When is a broken promise actionable as fraud, rather than merely as a breach of contractual obligation?

TEXAS SUPREME COURT FINDS OCCASION TO RESTATE FRAUD ELEMENTS: The elements of fraud are: (1) that a material representation was made; (2) the representation was false; (3) when the representation was made, the speaker knew it was false or made it recklessly without any knowledge of the truth and as a positive assertion; (4) the speaker made the representation with the intent that the other party should act upon it; (5) the party acted in reliance on the representation; and (6) the party thereby suffered injury. In re FirstMerit Bank, N.A., 52 S.W.3d 749, 758 (Tex. 2001) (citing Formosa Plastics Corp. v. Presidio Eng’rs & Contractors, Inc., 960 S.W.2d 41, 47 (Tex. 1998)). BROKEN PROMISES: BREACH OF CONTRACT VS. FRAUD "A promise of future performance constitutes an actionable misrepresentation if the promise was made with no intention of performing at the time it was made.” Formosa Plastics, 960 S.W.2d at 48. “Proving that a party had no intention of performing at the time a contract was made is not easy, as intent to defraud is not usually susceptible to direct proof.” Tony Gullo Motors I, L.P. v. Chapa, 212 S.W.3d 299, 305 (Tex. 2006) (citing Spoljaric v. Percival Tours, Inc., 708 S.W.2d 432, 435 (Tex. 1986)). While breach of the contract alone is not evidence that a party did not intend to perform, “breach combined with ‘slight circumstantial evidence’ of fraud” is some evidence of fraudulent intent, enough to support a verdict. Id. “[A] party’s intent is determined at the time the party made the representation, [but] it may be inferred from the party’s subsequent acts after the representation is made.” Spoljaric, 708 S.W.2d at 434 (citing Chicago, T. & M.C. Ry. Co. v. Titterington, 19 S.W. 472, 474 (1892)). SOURCE: Aquaplex, Inc v. Rancho Law Valencia, Inc., No. 08-0280 (Tex. Oct 30, 2009) (per curiam) (fraud damages, proving amount of damages, remittiture by court of appeals or new trial)

Construction of Insurance Policy Is Analogous to Contract Interpretation

INTERPRETING INSURANCE POLICY IS A FORM OF CONTRACT CONSTRUCTION The interpretation of an insurance contract is generally subject to the same rules of construction as other contracts. Nat’l Union Fire Ins. Co. of Pittsburg, PA v. Crocker, 246 S.W.3d 603, 606 (Tex. 2008). Contract language that can be given a certain or definite meaning is not ambiguous and is construed as a matter of law. DeWitt County Elec. Coop., Inc. v. Parks, 1 S.W.3d 96, 100 (Tex. 1999). The primary objective is to determine the parties’ intent as reflected in the policy’s terms, Don’s Bldg. Supply, Inc. v. OneBeacon Ins. Co., 267 S.W.3d 20, 23 (Tex. 2008), and our review of an unambiguous contract, like any other legal question, is de novo. Heritage Res., Inc. v. NationsBank, 939 S.W.2d 118, 121 (Tex. 1996). SOURCE: Chrysler Ins. Co., v. Greenspoint Dodge of Houston, Inc., No. 08-0780 (Tex. Oct. 30, 2009)(per curiam)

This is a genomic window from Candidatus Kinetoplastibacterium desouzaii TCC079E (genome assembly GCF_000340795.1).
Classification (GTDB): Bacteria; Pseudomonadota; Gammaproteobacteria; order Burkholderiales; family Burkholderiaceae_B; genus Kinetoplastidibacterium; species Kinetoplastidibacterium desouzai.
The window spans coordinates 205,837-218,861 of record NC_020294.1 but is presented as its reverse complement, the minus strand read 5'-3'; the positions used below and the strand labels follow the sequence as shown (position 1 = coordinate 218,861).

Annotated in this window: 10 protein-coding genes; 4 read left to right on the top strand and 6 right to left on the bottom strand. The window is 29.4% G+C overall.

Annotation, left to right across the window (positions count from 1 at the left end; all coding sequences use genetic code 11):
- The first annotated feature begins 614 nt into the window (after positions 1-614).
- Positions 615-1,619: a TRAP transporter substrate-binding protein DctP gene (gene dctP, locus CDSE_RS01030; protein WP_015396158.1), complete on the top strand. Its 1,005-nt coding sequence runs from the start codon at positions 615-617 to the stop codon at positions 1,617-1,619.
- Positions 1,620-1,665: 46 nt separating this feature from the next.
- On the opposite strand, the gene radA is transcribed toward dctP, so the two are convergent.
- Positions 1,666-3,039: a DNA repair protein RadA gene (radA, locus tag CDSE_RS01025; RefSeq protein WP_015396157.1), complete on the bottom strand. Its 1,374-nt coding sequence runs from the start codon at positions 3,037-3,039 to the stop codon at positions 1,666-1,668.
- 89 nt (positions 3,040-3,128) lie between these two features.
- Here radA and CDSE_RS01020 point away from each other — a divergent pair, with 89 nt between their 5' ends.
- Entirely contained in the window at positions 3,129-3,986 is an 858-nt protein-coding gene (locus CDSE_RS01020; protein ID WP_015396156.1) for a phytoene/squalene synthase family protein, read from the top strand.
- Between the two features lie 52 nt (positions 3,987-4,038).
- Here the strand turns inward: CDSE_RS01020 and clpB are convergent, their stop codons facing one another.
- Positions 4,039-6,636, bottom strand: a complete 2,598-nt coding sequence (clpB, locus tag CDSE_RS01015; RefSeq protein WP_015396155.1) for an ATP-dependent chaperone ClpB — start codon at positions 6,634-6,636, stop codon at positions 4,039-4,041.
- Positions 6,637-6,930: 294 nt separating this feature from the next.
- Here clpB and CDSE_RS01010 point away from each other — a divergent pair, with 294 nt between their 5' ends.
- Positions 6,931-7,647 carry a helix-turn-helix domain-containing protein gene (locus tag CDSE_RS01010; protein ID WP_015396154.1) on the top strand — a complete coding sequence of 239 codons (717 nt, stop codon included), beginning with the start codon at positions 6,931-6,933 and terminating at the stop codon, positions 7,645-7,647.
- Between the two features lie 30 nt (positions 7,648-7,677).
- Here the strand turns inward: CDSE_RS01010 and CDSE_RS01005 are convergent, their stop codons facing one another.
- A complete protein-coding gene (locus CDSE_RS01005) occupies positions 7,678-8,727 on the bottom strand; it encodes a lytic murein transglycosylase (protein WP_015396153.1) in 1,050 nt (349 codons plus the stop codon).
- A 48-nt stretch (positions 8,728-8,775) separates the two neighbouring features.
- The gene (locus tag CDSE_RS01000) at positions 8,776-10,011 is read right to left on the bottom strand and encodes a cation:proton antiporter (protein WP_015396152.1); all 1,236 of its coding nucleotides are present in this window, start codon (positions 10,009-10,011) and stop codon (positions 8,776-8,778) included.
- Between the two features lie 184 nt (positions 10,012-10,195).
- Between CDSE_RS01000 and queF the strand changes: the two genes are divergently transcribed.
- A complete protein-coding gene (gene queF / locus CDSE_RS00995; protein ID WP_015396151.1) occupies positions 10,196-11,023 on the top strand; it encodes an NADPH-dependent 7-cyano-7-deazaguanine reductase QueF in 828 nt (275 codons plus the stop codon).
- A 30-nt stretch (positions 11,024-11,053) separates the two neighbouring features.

Thursday, October 29, 2009

The Defense of Substantial Truth to a Defamation Claim



To maintain a cause of action for defamation, a plaintiff must establish that the defendant (1) published a statement about the plaintiff; (2) that was defamatory; (3) while acting with either actual malice, if the plaintiff was a public official or public figure, or negligence, if the plaintiff was a private individual, regarding the truth of the statement. WFAA-TV v. McLemore, 978 S.W.2d 568, 571 (Tex. 1998); Henriquez v. Cemex Management, Inc., 177 S.W.3d 241, 251 (Tex. App.--Houston [1st Dist.] 2005, pet. denied); Grotti v. Belo Corp., 188 S.W.3d 768, 774 (Tex. App.--Fort Worth 2006, pet. denied). "


The truth of the statement in the publication on which an action for libel is based is a defense to the action." Tex. Civ. Prac. & Rem. Code Ann. § 73.005 (Vernon 2005).

A defendant may also defeat a libel claim by establishing the substantial truth of the statement. Grotti, 188 S.W.3d at 774 (citing McIlvain v. Jacobs, 794 S.W.2d 14, 15-16 (Tex. 1990)).


To determine if a publication is substantially true, "we consider whether the alleged defamatory statement was more damaging to the plaintiff's reputation, in the mind of the average person, than a truthful statement would have been," and "[w]e look at the 'gist' of the publication "to determine whether it is substantially true." Id. (citations omitted).